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JONES v. GE INFORMATION SERVS.

April 27, 1998

Mary W. Jones, Plaintiff,
v.
General Electric Information Services, Defendant.



The opinion of the court was delivered by: NORGLE

OPINION AND ORDER

 CHARLES R. NORGLE, SR., District Judge:

 Before the court is Defendant's Motion for Summary Judgment. For the following reasons, the motion is granted.

 I. BACKGROUND *fn1"

 Plaintiff, Mary W. Jones ("Jones"), has filed two separate complaints against Defendant, General Electric Information Services ("GEIS"), pursuant to Title VII of the Civil Rights Act of 1964, as amended, 42 U.S.C. §§ 2000e-2000e-17, and 42 U.S.C. § 1981 based on two separate employment actions. In Jones' first complaint, filed on October 17, 1996, Jones alleges that she was demoted from her position because of her race. In Jones' second complaint, filed on December 13, 1996, Jones alleges that she was not promoted because of her race and/or in retaliation for filing a complaint with the Equal Employment Opportunity Commission ("EEOC") after her 1993 demotion. On January 10, 1997, Jones' complaints were consolidated.

 On January 7, 1998, the court granted, in part, GEIS' motion for summary judgment, and held that Jones is time-barred from pursuing her § 1981 claim based on her 1993 demotion. With respect to Jones' remaining claims, however, the court took GEIS' motion under advisement, and granted Jones, a pro-se plaintiff *fn2" , an additional opportunity to file a response brief in compliance with Local Rule 12(N). Jones filed a response to GEIS motion for summary judgment on February 25, 1998, and GEIS filed a reply on March 10, 1998. Thus, the matter is ready for disposition.

 GEIS provides consulting and related services involving business-to-business electronic commerce, including Internet access, Intranet consulting, and managed network services. In December of 1985, Jones, a black female, began working at GEIS' Chicago office as a temporary receptionist. Jones reported to GEIS' Midwest Region Manager, then Barbara Cresswell ("Cresswell"), a white female. Approximately two years later, Cresswell offered, and Jones accepted, a full-time position as an Administrator Level II ("Administrator").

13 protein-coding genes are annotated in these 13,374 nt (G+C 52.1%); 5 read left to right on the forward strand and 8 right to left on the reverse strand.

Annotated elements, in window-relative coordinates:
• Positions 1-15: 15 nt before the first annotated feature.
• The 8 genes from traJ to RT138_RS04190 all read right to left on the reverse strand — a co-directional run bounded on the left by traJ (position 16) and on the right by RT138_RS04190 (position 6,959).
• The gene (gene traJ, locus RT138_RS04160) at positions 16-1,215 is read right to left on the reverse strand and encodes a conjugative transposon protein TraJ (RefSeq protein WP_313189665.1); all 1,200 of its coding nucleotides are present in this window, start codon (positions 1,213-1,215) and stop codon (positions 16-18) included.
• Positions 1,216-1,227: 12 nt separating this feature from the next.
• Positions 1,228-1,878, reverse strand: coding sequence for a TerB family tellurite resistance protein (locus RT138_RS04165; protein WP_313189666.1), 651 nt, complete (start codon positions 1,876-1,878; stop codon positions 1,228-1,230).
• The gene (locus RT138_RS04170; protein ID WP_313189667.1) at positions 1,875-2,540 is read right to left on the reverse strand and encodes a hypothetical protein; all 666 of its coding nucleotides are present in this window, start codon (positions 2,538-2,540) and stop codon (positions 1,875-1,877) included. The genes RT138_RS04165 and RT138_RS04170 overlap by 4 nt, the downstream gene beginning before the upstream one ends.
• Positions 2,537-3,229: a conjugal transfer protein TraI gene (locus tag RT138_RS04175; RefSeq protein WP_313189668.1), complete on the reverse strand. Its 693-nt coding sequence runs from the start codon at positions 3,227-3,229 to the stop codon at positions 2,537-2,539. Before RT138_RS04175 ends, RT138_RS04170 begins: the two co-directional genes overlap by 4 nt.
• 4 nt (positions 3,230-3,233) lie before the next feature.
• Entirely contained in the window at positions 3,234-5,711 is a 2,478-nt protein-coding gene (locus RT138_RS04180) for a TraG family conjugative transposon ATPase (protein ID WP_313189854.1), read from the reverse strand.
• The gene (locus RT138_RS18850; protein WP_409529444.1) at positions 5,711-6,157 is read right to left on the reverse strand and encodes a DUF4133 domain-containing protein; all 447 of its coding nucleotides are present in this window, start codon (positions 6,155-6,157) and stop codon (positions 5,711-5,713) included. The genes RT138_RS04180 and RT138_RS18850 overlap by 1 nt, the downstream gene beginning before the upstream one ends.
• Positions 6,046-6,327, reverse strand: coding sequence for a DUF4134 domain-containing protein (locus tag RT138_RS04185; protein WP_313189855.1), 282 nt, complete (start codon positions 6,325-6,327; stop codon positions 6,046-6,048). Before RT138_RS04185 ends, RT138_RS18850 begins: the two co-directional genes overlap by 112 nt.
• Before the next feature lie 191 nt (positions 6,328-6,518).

As an Administrator, Jones, in part, acted as an executive secretary for Cresswell. Jones was responsible for making Cresswell's travel arrangements, maintaining Cresswell's daily calendar, ordering office supplies, and arranging the logistics for seminars and sales meetings. In addition, Jones was responsible for performing clerical functions for Cresswell and the sales representatives at the Chicago office. Jones' clerical functions included typing correspondence and entering new client accounts into GEIS' computer system. Cresswell's written evaluations of Jones' performance were generally satisfactory. In 1993, Jones ceased reporting to Cresswell. Thereafter, Charles Skerya ("Skerya"), a white male, was Jones' immediate supervisor.

 In approximately October 1992, Area Sales Manager, Linwood Register ("Register"), a white male began supervising the Chicago office even though he remained physically stationed in New York City. Register's supervisor informed him that the Chicago office was performing unsatisfactorily and that he was responsible for remedying the problem. Register met with Skerya, then the Chicago office's Sales Manager, along with a Technical Manager, in New York to inform them of Register's directive. Register told the Chicago office managers that they had one year to turn the Chicago office around. Register also told the managers that he intended to conduct a formal business review at the Chicago office and that they should be prepared to set forth the Chicago office's accomplishments and goals.

 The formal business review took place on January 6, 1993. Skerya presented a summary and analysis of the Chicago office's performance and future plans. Skerya's business review consisted, in part, of typed handout materials with matching transparencies. The materials were replete with typographical and other clerical errors, e.g, misspellings, unnumbered pages, missing texts, inconsistent usage of symbols, and misaligned columns and rows. After Skerya's presentation, sales representatives from the Chicago office had an opportunity to make their presentations; their presentation materials contained similar errors. Register thought the materials were the worst that he had ever seen in formal business reviews.

 Afterwards, Register met with Skerya and expressed his disappointment with the sloppiness of the presentation materials. Skerya explained that the office Administrator, Jones, had prepared the materials from information he and others provided to her. Jones states in her affidavit that Register's Administrator electronically mailed her the format that must be used for all reviews. Skerya gave her the data to input and told her the order he wanted the slides for his presentation. Several sales representatives in the office told Register that the presentation materials were typical of Jones' quality of work.